Category Archives: Revolution Edu

Can Special Ed Be Fixed? – by Chester E. Finn, Jr.

In a searing expose, reminiscent of the heyday of journalistic muckraking, the Houston Chronicle has assembled and published fairly persuasive evidence that the great state of Texas has placed a de facto cap of 8.5 percent on the number of kids who can be placed in special education. Assuming it’s true—state officials seemed to waffle,…

Continue Reading →

Cheese, Charter Schools & Promising Developments in Special Ed – by Allison Hertog

Charter schools often have an awkward, if not contentious, relationship with their local districts. That makes sense, as the public charter school movement is essentially a reaction to what can be a cookie cutter way of educating kids in neighborhood schools. Yet charter schools are part of the very same district (or state) that funds…

Continue Reading →

The Wrong and Right Ways to Ensure Equity in IDEA – by Paul L. Morgan

Are U.S. schools widely over-identifying children as disabled based on their race or ethnicity? Congress, the U.S. Department of Education, and many scholars think so. They are well-intentioned but wrong. twenty20.com The best-available empirical studies repeatedly find that the opposite is occurring. White children are much more likely than otherwise similar racial and ethnic minority…

Continue Reading →

Autism and the Inclusion Mandate 

Daniel walks into his kindergarten classroom and drops his outerwear, backpack, and bus harness in a tangled heap in the middle of the floor. Daniel has a singular focus this morning: building a bridge and a house out of Lincoln Logs. He does not notice as classmates step around or over him as he plays…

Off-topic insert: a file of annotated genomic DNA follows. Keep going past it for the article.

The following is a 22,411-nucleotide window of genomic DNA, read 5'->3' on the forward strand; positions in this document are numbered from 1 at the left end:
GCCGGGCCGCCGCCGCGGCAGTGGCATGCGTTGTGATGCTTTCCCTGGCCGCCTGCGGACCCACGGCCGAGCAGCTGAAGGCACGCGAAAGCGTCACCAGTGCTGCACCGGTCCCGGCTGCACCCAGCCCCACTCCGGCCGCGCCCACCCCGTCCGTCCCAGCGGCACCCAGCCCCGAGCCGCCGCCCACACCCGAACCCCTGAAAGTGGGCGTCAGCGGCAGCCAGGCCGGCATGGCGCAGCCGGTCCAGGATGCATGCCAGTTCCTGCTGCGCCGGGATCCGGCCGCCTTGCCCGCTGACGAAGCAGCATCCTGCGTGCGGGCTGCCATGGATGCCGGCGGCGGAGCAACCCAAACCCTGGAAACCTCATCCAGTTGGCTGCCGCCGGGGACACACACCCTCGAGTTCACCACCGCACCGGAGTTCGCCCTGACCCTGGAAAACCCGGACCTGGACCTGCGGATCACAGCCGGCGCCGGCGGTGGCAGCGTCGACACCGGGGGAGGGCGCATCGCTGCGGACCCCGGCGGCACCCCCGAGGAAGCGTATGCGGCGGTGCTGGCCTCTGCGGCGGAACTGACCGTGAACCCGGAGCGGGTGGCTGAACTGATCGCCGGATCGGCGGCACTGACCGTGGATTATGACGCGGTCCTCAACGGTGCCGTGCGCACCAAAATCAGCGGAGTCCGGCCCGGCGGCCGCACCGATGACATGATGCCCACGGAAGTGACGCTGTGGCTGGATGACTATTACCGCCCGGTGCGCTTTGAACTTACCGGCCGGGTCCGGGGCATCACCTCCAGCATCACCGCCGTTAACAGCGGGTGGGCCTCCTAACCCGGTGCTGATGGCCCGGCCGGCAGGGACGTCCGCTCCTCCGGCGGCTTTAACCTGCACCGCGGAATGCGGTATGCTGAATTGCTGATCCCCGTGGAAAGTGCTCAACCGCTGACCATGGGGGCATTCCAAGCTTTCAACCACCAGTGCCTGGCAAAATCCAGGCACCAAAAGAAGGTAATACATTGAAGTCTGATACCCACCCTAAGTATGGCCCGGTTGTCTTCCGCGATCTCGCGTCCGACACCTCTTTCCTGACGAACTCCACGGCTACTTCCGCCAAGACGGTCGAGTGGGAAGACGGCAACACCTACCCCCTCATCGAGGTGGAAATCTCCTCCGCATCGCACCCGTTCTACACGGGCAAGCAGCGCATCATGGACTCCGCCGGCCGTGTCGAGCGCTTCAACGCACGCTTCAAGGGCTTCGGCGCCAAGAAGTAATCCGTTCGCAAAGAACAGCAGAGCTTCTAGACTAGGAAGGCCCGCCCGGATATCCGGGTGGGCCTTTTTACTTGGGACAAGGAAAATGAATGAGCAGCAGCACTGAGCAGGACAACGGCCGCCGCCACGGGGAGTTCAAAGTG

Continue Reading →

rev-edu-01

The Case for Special Education Vouchers – by Jay P. Greene

An interview with Jay Greene about vouchers for disabled kids is available here. The big battles over school vouchers in American education have focused on programs serving low-income children who live in urban areas. Milwaukee’s program, begun in 1990, is the biggest and oldest in the country, and the District of Columbia effort, funded by…

Continue Reading →

Is the Learning Disabilities Epidemic Waning? – by Michael J. Petrilli

Is the Learning Disabilities Epidemic Waning? – by Michael J. Petrilli. Almost a decade ago, Fordham and the Progressive Policy Institute published a phone book-sized treatise, Rethinking Special Education for a New Century. One of its most important chapters was “Rethinking Learning Disabilities,” written by a who’s who of cognitive psychologists and reading experts, including Reid…

Continue Reading →

Higher Spending Associated with Higher Rates of Special-Education Identification – by Michael J. Petrilli

Higher Spending Associated with Higher Rates of Special-Education Identification – by Michael J. Petrilli. A few weeks ago, we at Fordham released a short analysis, Shifting Trends in Special Education. We noticed that some states, like Massachusetts and New York, identified almost twice as many students as needing special education as those in other states,…

Continue Reading →

Page 1 of 4